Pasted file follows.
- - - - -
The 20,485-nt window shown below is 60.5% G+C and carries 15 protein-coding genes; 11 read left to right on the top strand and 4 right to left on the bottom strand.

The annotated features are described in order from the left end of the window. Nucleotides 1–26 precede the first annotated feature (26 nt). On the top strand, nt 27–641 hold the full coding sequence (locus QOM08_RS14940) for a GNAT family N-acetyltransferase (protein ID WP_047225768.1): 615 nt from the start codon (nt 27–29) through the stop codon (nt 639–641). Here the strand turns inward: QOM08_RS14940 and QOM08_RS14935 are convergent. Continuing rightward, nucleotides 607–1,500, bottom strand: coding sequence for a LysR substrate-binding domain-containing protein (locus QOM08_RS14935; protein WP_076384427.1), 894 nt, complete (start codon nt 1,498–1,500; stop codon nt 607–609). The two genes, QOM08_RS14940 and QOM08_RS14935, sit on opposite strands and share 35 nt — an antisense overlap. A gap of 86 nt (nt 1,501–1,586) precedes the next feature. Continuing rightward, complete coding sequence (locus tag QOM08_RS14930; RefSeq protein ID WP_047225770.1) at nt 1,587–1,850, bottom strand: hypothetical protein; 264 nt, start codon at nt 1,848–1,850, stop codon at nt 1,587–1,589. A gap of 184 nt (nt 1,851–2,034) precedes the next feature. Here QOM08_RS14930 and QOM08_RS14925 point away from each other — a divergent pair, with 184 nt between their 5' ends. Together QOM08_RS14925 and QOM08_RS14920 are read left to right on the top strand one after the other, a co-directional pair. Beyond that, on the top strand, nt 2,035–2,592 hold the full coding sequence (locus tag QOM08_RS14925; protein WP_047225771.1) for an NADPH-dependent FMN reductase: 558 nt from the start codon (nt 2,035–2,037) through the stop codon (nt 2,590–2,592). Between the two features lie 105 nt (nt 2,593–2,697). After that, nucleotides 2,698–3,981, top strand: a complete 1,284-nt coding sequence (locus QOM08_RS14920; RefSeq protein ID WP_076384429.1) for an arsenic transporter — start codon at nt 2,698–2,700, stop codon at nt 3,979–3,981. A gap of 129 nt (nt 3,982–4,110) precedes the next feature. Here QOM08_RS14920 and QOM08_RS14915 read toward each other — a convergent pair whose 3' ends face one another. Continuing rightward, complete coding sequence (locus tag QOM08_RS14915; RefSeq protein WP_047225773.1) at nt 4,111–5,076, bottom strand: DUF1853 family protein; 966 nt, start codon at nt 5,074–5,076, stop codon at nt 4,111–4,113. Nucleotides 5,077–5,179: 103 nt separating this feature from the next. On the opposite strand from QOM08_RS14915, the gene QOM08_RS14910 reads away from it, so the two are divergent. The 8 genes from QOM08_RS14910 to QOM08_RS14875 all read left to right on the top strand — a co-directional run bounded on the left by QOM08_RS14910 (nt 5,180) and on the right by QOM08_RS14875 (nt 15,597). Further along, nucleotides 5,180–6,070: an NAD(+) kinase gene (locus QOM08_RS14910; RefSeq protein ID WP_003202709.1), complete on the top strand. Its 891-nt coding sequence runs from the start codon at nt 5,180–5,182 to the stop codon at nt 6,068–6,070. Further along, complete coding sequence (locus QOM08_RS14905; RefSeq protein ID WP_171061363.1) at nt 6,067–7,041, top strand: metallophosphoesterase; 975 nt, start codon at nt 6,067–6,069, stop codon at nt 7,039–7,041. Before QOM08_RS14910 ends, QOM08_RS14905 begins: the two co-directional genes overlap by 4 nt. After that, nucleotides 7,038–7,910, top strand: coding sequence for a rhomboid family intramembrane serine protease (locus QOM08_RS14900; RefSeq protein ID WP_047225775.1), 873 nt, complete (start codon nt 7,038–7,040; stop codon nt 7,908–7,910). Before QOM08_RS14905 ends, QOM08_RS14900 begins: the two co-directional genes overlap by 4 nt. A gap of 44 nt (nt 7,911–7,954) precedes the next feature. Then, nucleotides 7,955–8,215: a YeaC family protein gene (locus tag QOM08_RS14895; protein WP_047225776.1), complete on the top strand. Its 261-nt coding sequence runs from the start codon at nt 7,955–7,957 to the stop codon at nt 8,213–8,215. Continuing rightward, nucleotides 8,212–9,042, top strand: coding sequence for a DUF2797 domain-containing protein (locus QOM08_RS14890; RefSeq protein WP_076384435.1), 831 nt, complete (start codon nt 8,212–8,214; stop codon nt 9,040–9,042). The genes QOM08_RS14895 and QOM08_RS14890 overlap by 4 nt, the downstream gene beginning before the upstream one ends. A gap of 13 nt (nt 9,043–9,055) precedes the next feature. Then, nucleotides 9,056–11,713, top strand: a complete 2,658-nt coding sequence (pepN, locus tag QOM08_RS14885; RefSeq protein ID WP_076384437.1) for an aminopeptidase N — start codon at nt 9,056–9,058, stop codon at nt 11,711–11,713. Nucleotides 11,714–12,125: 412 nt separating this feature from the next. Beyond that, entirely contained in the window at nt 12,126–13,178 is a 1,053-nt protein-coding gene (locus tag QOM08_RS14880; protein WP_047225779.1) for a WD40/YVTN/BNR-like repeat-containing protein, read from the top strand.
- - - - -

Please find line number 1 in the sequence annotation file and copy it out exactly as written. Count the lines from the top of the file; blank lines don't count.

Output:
The 20,485-nt window shown below is 60.5% G+C and carries 15 protein-coding genes; 11 read left to right on the top strand and 4 right to left on the bottom strand.